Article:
9.4 Local helioseismology and the torsional oscillation
The torsional oscillation pattern, at least at lower latitudes and closer to the surface, is also suitable for
measurements using the techniques of local helioseismology, in which short-wavelength, short-lived waves
are used to infer the structure and dynamics of localized areas of the Sun. Because these waves do not
penetrate very far below the surface, such techniques are restricted to the outer few megameters of the solar
envelope, but this region can be studied in much greater detail and with shorter averaging times than is
possible with global helioseismology.
Figure 30: Zonal flows since 1986, from Mount Wilson Doppler measurements (top), global
helioseismic measurements from BBSO and MDI (middle) and MDI ring-diagram analysis (bottom).
The color scale is in nHz.
Basu and Antia (2000) detected the zonal flow migration using MDI data and the ring-diagram
technique (Hill, 1988), in which the displacement of three-dimensional acoustic power spectra
derived from small areas of the solar disk is used to infer horizontal flows in both the zonal
and meridional directions. Later, Haber et al. (2002) measured both the zonal flows and a
corresponding modulation of the meridional flow pattern, as seen in Figure 29 (left). Beck
et al. (2002), using the time-distance technique, which considers the correlations between oscillations at
spatially separated locations, also found bands of meridional flow away from the activity belts
associated with the zonal flow bands. Chou and Dai (2001) and Chou and Ladenkov (2005),
using data from the Taiwan Oscillations Network [TON]), also found diverging meridional flows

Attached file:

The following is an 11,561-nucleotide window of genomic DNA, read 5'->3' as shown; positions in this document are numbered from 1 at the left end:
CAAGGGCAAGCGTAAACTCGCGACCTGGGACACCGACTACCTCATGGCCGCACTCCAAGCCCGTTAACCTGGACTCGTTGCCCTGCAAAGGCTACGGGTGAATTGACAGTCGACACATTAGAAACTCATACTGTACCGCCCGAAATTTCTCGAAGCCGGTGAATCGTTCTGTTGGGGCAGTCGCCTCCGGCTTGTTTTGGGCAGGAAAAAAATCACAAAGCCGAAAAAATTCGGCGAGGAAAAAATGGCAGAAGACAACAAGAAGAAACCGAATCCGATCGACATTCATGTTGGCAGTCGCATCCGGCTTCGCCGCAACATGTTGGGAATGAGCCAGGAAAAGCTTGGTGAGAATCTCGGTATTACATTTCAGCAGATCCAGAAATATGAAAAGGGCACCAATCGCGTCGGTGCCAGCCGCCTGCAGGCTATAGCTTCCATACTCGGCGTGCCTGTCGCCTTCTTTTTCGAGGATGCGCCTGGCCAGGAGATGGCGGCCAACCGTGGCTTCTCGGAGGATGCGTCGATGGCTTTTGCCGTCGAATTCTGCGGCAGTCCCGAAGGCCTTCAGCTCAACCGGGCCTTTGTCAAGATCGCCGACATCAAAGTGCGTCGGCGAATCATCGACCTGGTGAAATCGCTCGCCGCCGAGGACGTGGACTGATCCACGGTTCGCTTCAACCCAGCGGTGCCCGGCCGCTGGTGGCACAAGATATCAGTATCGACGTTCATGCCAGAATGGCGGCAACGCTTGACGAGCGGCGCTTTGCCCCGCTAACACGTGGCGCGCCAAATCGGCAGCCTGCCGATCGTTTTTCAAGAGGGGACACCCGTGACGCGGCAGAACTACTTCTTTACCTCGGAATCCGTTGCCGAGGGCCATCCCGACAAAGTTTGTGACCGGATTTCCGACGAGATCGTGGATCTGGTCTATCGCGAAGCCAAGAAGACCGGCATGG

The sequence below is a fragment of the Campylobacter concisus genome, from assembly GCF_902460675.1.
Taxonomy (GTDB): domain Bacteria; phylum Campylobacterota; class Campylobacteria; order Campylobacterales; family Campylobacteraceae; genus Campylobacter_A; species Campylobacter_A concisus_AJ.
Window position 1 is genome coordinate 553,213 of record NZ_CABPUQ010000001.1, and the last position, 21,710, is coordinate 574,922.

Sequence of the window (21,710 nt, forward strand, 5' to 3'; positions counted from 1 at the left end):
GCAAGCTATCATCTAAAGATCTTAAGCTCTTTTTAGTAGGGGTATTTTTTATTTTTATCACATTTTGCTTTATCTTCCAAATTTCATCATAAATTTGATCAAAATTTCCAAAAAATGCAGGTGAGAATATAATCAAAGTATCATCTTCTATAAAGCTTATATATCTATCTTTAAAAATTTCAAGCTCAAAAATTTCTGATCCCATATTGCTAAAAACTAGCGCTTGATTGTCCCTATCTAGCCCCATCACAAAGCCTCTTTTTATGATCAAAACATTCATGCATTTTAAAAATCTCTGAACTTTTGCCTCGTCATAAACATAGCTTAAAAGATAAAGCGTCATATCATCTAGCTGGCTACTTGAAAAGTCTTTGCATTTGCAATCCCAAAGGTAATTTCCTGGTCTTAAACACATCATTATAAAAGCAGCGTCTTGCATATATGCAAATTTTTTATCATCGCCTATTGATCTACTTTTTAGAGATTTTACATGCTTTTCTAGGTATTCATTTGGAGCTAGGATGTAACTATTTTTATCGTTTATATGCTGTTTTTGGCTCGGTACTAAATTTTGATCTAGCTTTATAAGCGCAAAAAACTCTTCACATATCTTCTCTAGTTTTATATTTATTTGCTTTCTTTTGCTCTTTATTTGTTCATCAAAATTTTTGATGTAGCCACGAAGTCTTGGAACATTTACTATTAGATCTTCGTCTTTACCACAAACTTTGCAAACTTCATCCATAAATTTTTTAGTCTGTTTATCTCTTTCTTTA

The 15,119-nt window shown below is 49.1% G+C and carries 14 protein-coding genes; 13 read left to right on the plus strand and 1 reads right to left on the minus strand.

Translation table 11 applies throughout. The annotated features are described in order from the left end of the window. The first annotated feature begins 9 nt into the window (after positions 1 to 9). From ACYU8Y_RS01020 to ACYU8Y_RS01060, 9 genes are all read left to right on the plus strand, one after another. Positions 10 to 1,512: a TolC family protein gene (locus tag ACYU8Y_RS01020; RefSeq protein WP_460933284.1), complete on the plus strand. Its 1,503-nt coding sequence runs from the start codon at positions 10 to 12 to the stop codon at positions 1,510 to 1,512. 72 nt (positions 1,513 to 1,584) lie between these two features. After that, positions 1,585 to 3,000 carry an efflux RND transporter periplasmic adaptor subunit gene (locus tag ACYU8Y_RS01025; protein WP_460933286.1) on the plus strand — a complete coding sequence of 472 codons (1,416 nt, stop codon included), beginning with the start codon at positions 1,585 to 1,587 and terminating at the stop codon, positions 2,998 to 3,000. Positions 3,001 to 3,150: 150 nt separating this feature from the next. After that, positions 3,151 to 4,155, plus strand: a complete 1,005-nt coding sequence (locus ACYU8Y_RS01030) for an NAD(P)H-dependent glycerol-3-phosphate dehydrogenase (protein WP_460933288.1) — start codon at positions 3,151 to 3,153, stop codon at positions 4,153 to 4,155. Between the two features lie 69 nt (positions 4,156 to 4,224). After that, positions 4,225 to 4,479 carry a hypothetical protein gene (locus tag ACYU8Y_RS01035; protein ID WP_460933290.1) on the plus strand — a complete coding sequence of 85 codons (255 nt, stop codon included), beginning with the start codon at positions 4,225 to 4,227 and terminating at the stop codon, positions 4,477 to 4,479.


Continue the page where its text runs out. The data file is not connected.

associated with the activity belts. Zhao and Kosovichev (2004) measured the zonal (Figure 29
right) and meridional flows with the time-distance technique, and reported meridional flow
converging on the activity belts above a depth of 12 Mm, with diverging flows below 18 Mm,
forming circulation cells around the activity belts. The presence of inflows into the activity
belts was also observed at the surface by Komm et al. (1993b) and Komm (1994). Komm
et al. (2005) studied the flows in about a year of high-resolution GONG (“GONG+”) data, and
concluded that the overall flow pattern existed whether or not active regions were included in
the analysis; in other words, the zonal flow bands and their associated converging/diverging
meridional flows appear to exist independently of the flows in the immediate vicinity of strong active
Howe et al. (2006a) compared the results from ring-diagram analysis of the MDI data, global analysis of
MDI and GONG data, and the Mount Wilson Doppler observations. They found very similar results for the
north–south symmetrized flow pattern close to the surface in all three observations. Both the global and
local helioseismic data indicated that the strength of the flow pattern did not fall off steeply below the
It should be noted that the local helioseismic observations are somewhat prone to systematic errors,
some of which follow the changing angle, or tilt of the solar rotation axis relative to the observer, as
shown for example by Zaatri et al. (2006). This can result, for example, in a pronounced and almost